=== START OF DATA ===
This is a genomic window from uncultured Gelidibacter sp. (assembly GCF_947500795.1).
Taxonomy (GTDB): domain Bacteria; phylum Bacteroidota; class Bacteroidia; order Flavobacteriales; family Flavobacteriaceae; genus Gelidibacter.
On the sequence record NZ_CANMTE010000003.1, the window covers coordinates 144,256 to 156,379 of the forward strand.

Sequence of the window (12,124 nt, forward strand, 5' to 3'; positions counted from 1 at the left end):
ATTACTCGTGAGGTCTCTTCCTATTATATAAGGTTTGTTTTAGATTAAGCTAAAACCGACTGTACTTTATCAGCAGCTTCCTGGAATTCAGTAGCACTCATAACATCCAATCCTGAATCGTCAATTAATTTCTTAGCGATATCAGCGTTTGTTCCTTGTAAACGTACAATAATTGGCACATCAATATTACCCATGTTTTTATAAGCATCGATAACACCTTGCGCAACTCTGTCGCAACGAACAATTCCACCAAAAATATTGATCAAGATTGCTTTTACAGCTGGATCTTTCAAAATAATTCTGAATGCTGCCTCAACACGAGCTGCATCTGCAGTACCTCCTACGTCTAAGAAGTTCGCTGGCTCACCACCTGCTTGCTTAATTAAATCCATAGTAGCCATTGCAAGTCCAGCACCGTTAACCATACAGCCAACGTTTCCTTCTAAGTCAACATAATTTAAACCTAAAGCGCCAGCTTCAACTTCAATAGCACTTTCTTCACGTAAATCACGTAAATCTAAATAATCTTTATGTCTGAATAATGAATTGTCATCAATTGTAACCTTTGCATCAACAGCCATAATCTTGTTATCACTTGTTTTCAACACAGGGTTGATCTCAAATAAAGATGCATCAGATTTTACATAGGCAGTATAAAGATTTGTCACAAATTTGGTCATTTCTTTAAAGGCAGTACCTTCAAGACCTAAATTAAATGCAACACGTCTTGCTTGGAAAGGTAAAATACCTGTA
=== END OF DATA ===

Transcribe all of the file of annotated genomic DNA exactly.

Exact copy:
This is a genomic window from uncultured Gelidibacter sp. (assembly GCF_947500795.1).
Taxonomy (GTDB): domain Bacteria; phylum Bacteroidota; class Bacteroidia; order Flavobacteriales; family Flavobacteriaceae; genus Gelidibacter.
On the sequence record NZ_CANMTE010000003.1, the window covers coordinates 144,256 to 156,379 of the forward strand.

Sequence of the window (12,124 nt, forward strand, 5' to 3'; positions counted from 1 at the left end):
ATTACTCGTGAGGTCTCTTCCTATTATATAAGGTTTGTTTTAGATTAAGCTAAAACCGACTGTACTTTATCAGCAGCTTCCTGGAATTCAGTAGCACTCATAACATCCAATCCTGAATCGTCAATTAATTTCTTAGCGATATCAGCGTTTGTTCCTTGTAAACGTACAATAATTGGCACATCAATATTACCCATGTTTTTATAAGCATCGATAACACCTTGCGCAACTCTGTCGCAACGAACAATTCCACCAAAAATATTGATCAAGATTGCTTTTACAGCTGGATCTTTCAAAATAATTCTGAATGCTGCCTCAACACGAGCTGCATCTGCAGTACCTCCTACGTCTAAGAAGTTCGCTGGCTCACCACCTGCTTGCTTAATTAAATCCATAGTAGCCATTGCAAGTCCAGCACCGTTAACCATACAGCCAACGTTTCCTTCTAAGTCAACATAATTTAAACCTAAAGCGCCAGCTTCAACTTCAATAGCACTTTCTTCACGTAAATCACGTAAATCTAAATAATCTTTATGTCTGAATAATGAATTGTCATCAATTGTAACCTTTGCATCAACAGCCATAATCTTGTTATCACTTGTTTTCAACACAGGGTTGATCTCAAATAAAGATGCATCAGATTTTACATAGGCAGTATAAAGATTTGTCACAAATTTGGTCATTTCTTTAAAGGCAGTACCTTCAAGACCTAAATTAAATGCAACACGTCTTGCTTGGAAAGGTAAAATACCTGTA